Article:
The Undergraduate Program
You may download the following information as the UC Berkeley Geography Department Undergraduate Handbook in pdf format by clicking here.
The Geography Department provides a broad-ranging perspective on humans as inhabitants and transformers of the face of the earth. The search for this kind of understanding involves thorough study of (a) the interlocking systems of the natural environment (climate, landforms, oceans, biota) and the evaluation of natural resources; (b) those diverse historical, cultural, social, economic, and political structures and processes which affect the location and spatial organization of population groups and their activities; and (c) significant geographical units, whether described as cities, regions, nations, states or landscapes, where integrated interpretation can be attempted, and a variety of problems thereby better understood.
The Geography Major
The undergraduate major in geography therefore includes the study of various aspects of cultural, human, physical, and regional geography as well as cartography, quantitative methods, and fieldwork. Backgrounds in the natural and social sciences, history, and statistical methods will be found useful to the geography major, the emphasis depending on the student’s particular interests. It allows specialization in the area of the student’s chief interest, and assumes that the student has previously achieved some breadth in the basics of geography through completion of the lower division requirements. A late-declaring major (determined as a Senior) who has not completed one of the lower division requirements will be required to complete an upper division equivalent to be chosen in consultation with the Student Academic Advisor (SAA).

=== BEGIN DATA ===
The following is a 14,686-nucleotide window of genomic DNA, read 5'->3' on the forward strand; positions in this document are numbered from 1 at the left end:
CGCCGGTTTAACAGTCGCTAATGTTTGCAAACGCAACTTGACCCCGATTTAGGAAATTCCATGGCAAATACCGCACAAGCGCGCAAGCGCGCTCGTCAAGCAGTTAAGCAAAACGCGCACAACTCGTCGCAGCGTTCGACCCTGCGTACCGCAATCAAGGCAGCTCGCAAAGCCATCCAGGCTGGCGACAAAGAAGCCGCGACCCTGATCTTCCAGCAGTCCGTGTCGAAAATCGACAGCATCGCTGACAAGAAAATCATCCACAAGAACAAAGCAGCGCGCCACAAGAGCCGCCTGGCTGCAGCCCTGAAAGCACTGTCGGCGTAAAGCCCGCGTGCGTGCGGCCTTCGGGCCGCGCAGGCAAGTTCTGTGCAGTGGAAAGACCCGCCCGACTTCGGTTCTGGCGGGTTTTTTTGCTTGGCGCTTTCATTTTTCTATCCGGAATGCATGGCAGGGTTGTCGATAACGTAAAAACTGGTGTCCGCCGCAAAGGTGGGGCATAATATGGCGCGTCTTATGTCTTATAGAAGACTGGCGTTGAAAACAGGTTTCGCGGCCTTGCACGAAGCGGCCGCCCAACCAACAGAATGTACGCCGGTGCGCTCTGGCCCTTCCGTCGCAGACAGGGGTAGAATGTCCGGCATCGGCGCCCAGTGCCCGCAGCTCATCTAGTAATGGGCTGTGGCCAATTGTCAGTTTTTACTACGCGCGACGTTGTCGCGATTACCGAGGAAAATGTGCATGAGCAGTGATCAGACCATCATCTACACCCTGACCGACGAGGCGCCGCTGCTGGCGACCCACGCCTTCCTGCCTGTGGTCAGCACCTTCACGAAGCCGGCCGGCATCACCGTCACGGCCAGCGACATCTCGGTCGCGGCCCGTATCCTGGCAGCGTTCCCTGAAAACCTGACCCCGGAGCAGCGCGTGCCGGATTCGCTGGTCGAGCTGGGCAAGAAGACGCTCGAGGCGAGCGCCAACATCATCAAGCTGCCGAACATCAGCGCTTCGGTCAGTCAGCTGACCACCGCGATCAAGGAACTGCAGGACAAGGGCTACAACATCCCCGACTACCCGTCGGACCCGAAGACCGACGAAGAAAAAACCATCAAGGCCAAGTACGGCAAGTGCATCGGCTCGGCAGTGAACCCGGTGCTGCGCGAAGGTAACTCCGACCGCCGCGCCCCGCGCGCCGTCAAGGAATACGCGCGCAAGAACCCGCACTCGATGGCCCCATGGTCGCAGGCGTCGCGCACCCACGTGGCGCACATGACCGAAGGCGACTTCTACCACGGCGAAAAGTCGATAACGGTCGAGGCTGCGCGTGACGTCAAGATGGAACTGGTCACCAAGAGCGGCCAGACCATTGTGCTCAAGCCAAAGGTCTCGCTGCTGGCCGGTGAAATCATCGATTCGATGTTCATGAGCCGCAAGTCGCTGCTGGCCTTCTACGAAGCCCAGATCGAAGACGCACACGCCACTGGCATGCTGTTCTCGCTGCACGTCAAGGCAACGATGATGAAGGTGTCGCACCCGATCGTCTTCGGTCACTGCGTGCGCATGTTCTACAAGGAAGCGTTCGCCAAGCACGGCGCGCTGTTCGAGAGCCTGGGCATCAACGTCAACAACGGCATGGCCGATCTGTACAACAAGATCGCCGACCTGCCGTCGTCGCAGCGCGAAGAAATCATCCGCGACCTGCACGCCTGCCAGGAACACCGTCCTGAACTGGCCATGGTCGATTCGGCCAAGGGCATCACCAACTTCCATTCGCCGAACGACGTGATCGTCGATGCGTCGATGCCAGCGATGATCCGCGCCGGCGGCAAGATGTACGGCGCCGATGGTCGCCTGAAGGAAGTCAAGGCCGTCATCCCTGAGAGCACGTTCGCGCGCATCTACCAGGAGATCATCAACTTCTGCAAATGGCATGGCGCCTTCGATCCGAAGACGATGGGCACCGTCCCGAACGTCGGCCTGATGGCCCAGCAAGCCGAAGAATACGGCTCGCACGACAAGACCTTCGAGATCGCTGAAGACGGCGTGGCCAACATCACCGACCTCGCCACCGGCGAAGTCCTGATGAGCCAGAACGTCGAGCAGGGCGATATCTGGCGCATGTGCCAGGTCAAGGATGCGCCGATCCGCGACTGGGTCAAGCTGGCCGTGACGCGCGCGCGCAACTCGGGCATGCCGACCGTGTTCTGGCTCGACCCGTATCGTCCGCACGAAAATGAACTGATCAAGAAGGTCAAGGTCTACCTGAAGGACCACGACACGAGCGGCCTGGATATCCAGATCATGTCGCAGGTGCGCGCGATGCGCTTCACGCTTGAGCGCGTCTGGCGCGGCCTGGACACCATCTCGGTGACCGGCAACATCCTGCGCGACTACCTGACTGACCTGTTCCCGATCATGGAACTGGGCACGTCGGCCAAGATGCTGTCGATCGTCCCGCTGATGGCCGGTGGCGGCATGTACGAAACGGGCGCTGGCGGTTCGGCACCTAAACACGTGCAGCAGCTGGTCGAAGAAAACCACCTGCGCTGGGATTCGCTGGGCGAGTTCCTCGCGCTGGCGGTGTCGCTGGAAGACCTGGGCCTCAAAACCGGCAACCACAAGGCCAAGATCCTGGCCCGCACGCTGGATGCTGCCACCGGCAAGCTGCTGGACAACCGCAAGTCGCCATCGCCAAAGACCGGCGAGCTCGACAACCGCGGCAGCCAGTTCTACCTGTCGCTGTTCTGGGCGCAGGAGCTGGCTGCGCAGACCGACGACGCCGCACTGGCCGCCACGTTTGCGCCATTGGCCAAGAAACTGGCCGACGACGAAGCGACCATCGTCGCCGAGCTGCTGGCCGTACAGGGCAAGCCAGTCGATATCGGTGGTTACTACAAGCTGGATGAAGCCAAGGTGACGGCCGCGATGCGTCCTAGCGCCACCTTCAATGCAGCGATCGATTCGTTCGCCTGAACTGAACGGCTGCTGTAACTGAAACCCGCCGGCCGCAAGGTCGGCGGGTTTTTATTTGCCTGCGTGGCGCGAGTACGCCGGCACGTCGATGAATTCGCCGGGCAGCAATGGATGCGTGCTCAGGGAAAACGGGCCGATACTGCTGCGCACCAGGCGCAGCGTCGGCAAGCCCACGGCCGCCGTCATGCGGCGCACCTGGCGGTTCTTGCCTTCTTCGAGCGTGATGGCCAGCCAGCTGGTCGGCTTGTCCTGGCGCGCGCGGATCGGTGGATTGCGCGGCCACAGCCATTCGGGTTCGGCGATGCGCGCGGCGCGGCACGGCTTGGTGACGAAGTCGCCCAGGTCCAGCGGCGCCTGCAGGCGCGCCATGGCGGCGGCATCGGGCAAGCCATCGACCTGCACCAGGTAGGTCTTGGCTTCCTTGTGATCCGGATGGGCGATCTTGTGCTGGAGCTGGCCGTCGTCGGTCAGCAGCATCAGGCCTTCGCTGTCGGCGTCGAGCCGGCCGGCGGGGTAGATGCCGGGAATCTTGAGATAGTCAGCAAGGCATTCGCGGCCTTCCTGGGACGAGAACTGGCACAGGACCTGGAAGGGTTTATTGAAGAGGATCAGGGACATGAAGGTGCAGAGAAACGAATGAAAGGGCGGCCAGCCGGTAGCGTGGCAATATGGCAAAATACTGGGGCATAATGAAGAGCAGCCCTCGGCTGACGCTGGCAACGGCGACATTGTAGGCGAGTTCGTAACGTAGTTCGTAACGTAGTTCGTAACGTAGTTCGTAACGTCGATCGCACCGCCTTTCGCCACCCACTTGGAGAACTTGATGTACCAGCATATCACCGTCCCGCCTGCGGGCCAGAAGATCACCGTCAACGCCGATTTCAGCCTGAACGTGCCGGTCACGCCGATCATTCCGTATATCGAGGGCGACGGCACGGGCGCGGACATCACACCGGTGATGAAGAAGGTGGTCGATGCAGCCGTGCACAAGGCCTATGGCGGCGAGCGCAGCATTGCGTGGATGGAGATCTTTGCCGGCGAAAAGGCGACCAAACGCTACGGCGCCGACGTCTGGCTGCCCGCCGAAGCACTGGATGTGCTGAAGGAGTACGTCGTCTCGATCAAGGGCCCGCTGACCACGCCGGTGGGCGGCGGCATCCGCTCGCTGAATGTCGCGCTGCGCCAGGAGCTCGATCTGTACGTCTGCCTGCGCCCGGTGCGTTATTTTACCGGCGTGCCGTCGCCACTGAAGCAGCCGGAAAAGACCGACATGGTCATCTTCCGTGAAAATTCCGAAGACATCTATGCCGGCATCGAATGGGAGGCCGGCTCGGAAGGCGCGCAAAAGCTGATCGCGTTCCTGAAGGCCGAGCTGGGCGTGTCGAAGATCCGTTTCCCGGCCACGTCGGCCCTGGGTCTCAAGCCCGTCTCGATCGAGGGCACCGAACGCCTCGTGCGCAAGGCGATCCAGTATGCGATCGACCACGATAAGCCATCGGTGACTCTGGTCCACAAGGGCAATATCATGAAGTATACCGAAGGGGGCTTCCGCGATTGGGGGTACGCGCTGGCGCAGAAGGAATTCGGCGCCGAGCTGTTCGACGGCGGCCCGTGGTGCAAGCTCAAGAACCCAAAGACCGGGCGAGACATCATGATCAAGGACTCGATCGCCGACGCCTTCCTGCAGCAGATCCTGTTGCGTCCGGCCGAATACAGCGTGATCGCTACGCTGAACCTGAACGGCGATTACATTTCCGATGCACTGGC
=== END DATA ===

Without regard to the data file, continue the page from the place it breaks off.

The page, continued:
It is not necessary to declare an option formally, but it is necessary to complete one for graduation. In some cases there are course options within the major options. Occasionally, due to the unavailability of a course listed in the option, substitution of another course is necessary. Any such substitutions must be approved by SAA or a Faculty Undergraduate Advisor.
Most courses are offered only once a year; therefore careful scheduling is important to avoid course “jam-up” or situations in which some courses cannot be taken due to the necessity of completing a left-over Letters and Science or Departmental requirement.
Lower Division: All majors complete three (3) lower division courses, one from each group:
Basic Physical Geography